When using reed canarygrass for pasture, excessive forage growth must be avoided to maintain quality and palatability. Animals who have a choice will often choose grasses other than reed canarygrass. This is accentuated if the reed canarygrass is a high alkaloid variety or is allowed to become mature before grazing. Growth starts early in the spring with grazing generally available by the third or fourth week in April. Approximately 60 percent of the total yield of reed canarygrass is produced by July. Maintain the grass below 12 inches tall during the rapid spring growth of May and June. Short duration rotational grazing with a heavy grazing pressure will allow the best utilization and greatest animal gains per acre. In addition, rotational grazing is recommended to allow hay harvesting of the ungrazed pastures during the spring. Reed canarygrass should not be grazed closer than 3 to 4 inches above the ground. A recovery period following grazing will also improve productivity.


Fertilization is important to take advantage of the high yielding characteristics of reed canarygrass. Determine the lime and fertilizer needs by soil testing before seeding. If pH is below 6.0, apply lime. In the absence of a soil test, assuming medium fertility soil, plow down 0-45-135 lb per acre and apply 20-20-20 lb per acre at seeding. When seeding with a legume, apply none or less than 20 lb per acre of nitrogen at seeding. Nitrogen application in excess of 20 lb per acre will stimulate reed canarygrass development and inhibit legume establishment.

A soil test is the best guide for proper fertilization of established reed canarygrass. In pure reed canarygrass stands, apply nitrogen annually. Reed canarygrass responds more to nitrogen fertilization than the other cool-season grasses. Annual rates of N application may range from 80 to 240 lb per acre depending on soil condition and type and consequently yield potential. Generally, about 40 lb of nitrogen is required per ton of forage produced. Nitrogen rates in excess of 120 lb per acre should be applied in split applications. Fertilization systems which apply at least one-half of the annual N in August can be utilized to take advantage of the high-yielding characteristics of reed canarygrass in the fall.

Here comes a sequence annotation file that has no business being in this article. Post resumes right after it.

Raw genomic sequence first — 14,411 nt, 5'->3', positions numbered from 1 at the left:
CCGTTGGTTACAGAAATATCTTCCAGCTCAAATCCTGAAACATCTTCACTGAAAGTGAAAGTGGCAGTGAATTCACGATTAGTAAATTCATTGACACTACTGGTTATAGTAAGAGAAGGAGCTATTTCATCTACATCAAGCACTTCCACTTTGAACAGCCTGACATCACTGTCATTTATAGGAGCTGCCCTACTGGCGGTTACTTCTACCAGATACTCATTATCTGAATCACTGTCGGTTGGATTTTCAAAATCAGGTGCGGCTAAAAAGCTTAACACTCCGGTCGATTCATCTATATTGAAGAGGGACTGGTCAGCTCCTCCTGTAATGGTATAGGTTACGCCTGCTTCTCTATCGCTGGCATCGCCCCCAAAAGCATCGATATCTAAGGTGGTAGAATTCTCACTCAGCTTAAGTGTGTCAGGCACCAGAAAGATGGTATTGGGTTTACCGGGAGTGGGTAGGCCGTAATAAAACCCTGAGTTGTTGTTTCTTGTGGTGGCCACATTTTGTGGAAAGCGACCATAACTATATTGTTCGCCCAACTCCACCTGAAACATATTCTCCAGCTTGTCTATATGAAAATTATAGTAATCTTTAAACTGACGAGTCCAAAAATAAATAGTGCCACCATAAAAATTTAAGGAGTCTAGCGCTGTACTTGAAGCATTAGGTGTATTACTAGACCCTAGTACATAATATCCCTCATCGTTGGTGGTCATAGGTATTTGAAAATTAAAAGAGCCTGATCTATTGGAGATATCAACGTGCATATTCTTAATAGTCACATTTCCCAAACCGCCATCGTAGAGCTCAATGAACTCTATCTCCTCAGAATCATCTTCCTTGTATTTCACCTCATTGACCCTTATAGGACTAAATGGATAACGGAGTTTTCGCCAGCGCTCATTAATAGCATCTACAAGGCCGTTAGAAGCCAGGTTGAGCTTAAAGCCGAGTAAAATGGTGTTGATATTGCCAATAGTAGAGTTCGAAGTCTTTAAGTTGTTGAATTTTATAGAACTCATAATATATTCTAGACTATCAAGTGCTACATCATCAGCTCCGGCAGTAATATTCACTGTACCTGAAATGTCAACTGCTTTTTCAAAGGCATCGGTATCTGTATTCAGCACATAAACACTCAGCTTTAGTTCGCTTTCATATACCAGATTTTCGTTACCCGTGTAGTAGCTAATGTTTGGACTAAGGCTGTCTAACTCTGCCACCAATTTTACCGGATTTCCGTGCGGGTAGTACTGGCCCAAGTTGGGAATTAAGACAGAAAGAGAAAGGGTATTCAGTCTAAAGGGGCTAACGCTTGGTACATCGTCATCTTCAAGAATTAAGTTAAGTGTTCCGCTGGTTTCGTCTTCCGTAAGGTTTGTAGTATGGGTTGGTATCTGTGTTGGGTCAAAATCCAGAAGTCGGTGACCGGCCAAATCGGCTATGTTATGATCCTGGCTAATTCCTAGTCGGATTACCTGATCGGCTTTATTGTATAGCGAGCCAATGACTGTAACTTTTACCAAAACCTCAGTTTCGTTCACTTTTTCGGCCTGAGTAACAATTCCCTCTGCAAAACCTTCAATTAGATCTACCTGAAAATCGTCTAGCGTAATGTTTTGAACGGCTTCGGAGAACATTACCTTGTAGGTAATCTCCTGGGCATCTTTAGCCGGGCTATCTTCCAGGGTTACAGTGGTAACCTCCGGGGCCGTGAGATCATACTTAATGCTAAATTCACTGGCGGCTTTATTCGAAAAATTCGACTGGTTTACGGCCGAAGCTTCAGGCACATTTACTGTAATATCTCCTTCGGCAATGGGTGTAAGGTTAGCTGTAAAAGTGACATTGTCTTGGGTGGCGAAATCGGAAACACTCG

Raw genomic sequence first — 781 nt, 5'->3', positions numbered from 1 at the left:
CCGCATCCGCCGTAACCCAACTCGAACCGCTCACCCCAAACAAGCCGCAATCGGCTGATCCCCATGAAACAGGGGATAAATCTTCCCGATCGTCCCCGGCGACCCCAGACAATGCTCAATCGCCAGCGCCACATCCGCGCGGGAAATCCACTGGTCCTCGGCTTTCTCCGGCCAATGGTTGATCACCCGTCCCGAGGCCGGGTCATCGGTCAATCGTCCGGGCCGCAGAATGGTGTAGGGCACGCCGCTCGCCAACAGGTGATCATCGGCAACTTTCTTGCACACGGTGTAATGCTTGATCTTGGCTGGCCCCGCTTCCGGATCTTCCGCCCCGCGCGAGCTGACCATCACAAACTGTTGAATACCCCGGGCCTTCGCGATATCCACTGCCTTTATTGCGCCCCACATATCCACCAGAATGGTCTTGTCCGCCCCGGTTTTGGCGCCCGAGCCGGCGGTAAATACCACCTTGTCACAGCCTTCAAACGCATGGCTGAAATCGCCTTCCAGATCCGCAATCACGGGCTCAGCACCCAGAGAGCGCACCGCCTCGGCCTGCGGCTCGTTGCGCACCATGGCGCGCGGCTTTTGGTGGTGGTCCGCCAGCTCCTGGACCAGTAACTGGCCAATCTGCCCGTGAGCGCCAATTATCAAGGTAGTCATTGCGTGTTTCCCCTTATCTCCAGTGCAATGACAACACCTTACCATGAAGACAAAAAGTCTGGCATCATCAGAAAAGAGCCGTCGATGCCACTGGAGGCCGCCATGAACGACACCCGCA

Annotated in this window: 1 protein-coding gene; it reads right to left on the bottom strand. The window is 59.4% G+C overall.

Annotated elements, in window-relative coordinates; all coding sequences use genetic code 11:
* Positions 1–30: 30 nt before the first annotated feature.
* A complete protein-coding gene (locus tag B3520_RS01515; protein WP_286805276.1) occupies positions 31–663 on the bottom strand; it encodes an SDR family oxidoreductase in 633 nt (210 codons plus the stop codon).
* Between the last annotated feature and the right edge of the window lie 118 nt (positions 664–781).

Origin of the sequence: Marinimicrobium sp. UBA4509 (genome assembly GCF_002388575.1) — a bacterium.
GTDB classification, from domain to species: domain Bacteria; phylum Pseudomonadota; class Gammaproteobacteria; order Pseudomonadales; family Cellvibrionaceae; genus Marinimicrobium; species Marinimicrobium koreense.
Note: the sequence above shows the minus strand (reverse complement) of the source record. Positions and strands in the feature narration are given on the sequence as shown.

A productive stand of reed canarygrass will require about 30 lb per acre of phosphorus annually for stand maintenance. Potassium fertilization of reed canarygrass for maintenance is more variable than phosphorus. Depending on the soil type and cropping history, potassium rates may range from none to 160 lb per acre per year. On higher organic matter soils, higher rates would be necessary.


Reed canarygrass is a tall-growing, perennial grass which is widely adapted to Pennsylvania conditions. It is particularly well adapted to wet soils and soils with a pH below 6.0. Reed canarygrass has unjustly gained a reputation as a low quality, undesirable forage. This misconception is in part due to the high alkaloid content of native varieties and the practice of delaying harvest until reed canarygrass is mature. However, newer varieties of reed canarygrass are equal in quality to other cool-season grasses when harvested at similar stages of maturity. Yield of reed canarygrass is closely related to the rate of N fertilization.

Prepared by Marvin H. Hall, assistant professor of agronomy.